Now that I have been away from the day to day activity of diagnosing and repairing vehicles for almost 15 years, I have the opportunity to view those times from a different perspective. We have all heard the phrase "can't see the forest for the trees". How true that is when we are in the thick of the battle. When working on a vehicle in a retail environment more often than not, time is the enemy. Getting the job done and out the door becomes the top priority and that is when mistakes happen. I know because I made my fair share. Broken bolts, stripped threads, snapped brackets. Some say it’s the nature of the business but most of us know it can be avoided.
Our Tech Line fields in the neighborhood of 250 calls a day. The nature of the inquiries range from pricing and availability to diagnosing failed emission tests and P0420, catalyst efficiency, codes. The number one complaint, however, is the breaking of exhaust clamps during installation. The most interesting aspect of this issue is that although we get many of these complaints every day we know that we are only seeing the tip of the iceberg. As a technician it was clear to me that in most cases when a clamp breaks during installation, phone calls are not being made to the manufacturer to get another clamp. We take off the broken one and get one off the shelf, complete the job and move on to the next vehicle. It became clear that we needed to address this issue.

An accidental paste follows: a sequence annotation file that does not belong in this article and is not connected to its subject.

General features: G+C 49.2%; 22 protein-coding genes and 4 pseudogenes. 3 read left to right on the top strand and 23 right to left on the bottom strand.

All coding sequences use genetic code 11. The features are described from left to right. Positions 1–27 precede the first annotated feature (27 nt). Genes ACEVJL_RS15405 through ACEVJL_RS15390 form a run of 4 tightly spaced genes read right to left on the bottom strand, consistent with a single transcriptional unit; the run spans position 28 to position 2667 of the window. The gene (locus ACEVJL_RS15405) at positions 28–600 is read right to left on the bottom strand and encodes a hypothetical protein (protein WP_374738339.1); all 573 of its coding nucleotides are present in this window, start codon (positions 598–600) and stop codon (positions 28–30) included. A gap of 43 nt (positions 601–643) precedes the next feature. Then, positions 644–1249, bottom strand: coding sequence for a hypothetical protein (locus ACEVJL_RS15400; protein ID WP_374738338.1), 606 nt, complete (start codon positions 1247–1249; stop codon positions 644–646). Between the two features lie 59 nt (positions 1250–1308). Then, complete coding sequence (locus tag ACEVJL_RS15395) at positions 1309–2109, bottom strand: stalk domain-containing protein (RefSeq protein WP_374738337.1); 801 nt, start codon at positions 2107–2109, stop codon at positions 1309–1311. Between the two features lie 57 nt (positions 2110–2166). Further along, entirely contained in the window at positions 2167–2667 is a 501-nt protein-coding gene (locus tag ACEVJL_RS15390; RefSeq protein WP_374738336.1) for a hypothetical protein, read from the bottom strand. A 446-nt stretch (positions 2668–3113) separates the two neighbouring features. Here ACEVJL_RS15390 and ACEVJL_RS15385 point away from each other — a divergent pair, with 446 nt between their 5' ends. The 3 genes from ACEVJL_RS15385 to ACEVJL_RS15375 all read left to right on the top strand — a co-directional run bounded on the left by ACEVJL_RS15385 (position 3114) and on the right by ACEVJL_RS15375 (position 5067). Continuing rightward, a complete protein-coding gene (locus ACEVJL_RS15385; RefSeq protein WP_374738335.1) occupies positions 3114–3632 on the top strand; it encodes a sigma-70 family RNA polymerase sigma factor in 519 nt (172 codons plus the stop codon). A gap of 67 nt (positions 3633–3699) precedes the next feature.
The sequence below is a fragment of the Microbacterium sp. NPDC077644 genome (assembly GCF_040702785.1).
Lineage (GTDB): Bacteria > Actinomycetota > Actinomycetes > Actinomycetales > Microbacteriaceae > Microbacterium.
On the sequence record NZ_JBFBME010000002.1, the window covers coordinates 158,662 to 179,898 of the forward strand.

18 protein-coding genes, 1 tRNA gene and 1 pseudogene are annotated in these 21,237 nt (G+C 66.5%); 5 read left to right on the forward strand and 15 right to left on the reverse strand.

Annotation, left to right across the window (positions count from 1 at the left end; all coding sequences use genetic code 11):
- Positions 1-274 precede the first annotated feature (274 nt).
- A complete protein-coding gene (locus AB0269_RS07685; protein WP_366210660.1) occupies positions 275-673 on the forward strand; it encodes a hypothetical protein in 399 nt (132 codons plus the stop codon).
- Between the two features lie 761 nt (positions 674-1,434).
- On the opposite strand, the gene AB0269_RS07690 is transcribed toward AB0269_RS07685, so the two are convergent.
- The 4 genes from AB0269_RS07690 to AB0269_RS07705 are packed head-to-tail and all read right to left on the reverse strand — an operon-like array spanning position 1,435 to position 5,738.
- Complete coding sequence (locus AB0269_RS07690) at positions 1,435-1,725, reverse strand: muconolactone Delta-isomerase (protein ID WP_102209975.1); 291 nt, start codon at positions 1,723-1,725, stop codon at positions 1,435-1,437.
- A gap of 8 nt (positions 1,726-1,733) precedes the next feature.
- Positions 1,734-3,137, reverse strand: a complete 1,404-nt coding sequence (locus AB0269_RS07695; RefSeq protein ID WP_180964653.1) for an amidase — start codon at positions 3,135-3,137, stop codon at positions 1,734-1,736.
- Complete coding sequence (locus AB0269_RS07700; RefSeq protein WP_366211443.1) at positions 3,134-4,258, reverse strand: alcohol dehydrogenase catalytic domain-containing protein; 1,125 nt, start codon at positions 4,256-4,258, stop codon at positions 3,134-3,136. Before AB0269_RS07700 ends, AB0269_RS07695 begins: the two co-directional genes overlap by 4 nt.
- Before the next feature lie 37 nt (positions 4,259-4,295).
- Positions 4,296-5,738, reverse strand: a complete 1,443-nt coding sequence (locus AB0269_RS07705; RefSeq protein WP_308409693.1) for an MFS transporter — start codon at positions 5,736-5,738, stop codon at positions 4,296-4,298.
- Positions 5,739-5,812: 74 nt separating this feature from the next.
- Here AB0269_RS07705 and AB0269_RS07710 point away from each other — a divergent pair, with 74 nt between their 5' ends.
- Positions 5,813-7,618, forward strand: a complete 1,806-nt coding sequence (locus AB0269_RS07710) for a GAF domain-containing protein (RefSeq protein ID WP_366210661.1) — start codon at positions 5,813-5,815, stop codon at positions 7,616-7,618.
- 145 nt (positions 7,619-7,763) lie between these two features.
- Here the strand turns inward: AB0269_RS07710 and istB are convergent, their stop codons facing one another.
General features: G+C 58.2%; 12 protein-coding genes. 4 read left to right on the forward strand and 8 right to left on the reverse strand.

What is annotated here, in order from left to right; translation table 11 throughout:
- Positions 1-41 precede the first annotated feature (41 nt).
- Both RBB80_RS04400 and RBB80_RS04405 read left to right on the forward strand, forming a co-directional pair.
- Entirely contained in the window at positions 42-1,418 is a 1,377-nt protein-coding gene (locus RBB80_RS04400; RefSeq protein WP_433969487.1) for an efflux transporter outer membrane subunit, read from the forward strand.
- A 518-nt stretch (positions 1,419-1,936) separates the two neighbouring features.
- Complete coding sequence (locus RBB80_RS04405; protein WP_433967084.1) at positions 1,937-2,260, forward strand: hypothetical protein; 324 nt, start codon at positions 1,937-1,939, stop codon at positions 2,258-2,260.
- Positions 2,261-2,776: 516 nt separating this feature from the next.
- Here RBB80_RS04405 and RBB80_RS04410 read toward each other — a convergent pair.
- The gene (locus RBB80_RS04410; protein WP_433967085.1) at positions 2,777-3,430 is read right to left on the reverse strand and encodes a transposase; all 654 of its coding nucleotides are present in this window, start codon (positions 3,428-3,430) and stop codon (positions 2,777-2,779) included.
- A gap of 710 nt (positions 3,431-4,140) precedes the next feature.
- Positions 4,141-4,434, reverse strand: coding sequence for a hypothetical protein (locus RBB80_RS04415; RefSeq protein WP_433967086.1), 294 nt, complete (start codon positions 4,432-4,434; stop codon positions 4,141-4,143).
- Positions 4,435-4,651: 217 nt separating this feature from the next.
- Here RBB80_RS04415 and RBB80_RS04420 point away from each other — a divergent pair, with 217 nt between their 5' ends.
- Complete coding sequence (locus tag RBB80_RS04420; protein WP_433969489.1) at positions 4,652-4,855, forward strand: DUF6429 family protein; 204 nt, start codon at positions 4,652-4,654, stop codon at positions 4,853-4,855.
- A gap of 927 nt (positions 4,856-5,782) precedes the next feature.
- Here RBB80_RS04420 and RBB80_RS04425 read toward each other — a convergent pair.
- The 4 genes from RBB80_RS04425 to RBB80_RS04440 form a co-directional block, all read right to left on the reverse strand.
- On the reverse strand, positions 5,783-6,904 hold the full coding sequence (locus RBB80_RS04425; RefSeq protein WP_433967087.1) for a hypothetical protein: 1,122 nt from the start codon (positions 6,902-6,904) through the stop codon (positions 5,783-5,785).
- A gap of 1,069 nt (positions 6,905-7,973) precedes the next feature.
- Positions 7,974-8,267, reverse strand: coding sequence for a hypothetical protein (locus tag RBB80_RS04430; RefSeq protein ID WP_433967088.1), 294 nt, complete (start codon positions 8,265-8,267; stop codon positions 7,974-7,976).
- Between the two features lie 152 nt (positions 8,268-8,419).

Over the last couple of years we have done exhaustive studies on the clamps that we use as well as testing of other brands. We have even changed the suggested torque spec. Yet breakage still occurs at an unacceptable rate.
The use of stainless steel in exhaust has changed the game. It is not as forgiving as aluminized and therefore is resistant to crimping. No longer can we put an air wrench on a clamp and spin it down till the pipe crimps. The clamp will give out before that happens. The type of clamp we use and the torque spec we recommend are specifically designed to give you the ultimate seal and longevity on that connection. Below are the results of our testing.
Clamp: 2.5" TORCA (part #103916)
Manufactures Torque spec – 55nm (41ft lb)
30 samples tested on a 2.5" stainless steel slip joint
Results: No failures at spec. When pushed to the limit, the average failure point was 99 ft lb
Like most issues in the shop, broken exhaust clamps can be avoided when the proper technique is employed.